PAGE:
With none of these we can be too sure, nothing gives us a clear direction, we cannot step back, out of responsibility. We will be responsible for what we consider right and wrong, so I consider it a bad thing to point to a bible verse prohibiting others certain things, like premarital sex or homosexuality or Rock’n Roll music. We are responsible for ourselves and others for themselves. We need to talk, because we are brothers and sisters, we need to understand, else there will be division in the body of Christ, which shall not be.

What to get from the bible?

So what do I get from the bible, from reading the bible? Nothing much, if I look for a 1-2-3 plan for my life or for other’s lives or anything like that. It’s not a short cut to circumvent own thinking, own responsibility for thought and claims.

But what we do get is an idea of God, an idea of community and an object around which community can form, as we talk about it, as we gather to hear from it. All directed towards the triune God, not the text, but with the text as some kind of catalyst if you like. Plus, you get quite some good literature. After all, the bible is an all time best-seller, and certainly not only because of the tradition of having a bible copy as a Christian. Some folks do really read it and enjoy it.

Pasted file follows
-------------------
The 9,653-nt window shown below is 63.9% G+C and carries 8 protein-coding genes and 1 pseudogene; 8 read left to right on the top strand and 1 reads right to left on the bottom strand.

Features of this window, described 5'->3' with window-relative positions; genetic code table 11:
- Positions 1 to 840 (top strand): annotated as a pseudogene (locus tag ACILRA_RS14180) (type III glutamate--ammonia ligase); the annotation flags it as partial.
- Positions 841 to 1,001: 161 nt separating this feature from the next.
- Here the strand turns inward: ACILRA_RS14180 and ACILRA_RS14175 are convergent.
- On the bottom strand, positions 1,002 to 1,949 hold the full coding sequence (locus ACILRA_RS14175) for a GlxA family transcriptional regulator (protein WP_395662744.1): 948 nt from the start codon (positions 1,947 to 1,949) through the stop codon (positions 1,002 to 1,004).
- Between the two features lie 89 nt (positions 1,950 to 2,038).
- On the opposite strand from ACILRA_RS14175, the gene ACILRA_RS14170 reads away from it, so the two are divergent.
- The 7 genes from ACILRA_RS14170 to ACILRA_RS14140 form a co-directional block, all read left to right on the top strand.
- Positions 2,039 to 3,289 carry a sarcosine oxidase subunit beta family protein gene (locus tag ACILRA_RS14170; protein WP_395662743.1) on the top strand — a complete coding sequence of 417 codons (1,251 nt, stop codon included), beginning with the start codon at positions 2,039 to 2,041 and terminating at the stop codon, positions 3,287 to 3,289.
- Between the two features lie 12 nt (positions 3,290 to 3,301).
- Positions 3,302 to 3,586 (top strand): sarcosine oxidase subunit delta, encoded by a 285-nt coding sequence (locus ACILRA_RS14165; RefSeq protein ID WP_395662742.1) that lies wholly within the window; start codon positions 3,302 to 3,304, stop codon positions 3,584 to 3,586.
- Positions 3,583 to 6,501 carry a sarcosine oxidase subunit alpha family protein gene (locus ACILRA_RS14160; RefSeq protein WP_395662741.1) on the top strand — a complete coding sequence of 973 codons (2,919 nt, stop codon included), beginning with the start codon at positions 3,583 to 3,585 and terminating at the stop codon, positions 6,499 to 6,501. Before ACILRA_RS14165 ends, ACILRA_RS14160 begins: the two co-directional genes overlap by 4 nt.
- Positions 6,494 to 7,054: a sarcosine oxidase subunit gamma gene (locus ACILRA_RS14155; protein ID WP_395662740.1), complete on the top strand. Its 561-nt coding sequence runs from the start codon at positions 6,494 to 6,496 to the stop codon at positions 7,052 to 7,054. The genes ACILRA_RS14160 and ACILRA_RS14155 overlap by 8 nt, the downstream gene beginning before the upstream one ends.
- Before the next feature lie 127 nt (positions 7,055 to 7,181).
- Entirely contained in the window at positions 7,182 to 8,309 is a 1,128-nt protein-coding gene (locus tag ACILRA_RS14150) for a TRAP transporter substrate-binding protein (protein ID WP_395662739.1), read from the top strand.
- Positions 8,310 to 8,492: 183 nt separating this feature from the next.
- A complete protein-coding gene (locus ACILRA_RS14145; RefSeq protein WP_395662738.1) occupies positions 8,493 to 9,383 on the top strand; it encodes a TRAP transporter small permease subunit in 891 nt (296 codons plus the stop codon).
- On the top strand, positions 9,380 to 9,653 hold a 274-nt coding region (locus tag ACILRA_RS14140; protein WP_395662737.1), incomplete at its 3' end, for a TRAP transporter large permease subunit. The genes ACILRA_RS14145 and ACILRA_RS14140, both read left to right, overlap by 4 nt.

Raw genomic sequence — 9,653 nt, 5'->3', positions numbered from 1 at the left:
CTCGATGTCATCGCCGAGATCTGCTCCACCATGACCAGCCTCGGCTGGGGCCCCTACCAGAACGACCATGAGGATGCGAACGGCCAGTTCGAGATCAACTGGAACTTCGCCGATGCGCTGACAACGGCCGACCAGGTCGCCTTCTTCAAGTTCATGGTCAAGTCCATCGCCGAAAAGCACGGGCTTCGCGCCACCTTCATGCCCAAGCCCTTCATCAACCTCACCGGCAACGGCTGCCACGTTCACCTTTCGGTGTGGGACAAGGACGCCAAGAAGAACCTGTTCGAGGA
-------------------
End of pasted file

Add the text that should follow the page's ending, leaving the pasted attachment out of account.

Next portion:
Post Scriptum

You might have realised that I did not argue biblically. I do not intend to give biblical proof for what I wrote here, because that would be a circle, wouldn’t it. I mean you wouldn’t even consider it to be true if you found a paper with two sentences on it:

The world is flat. What is written on this paper is true.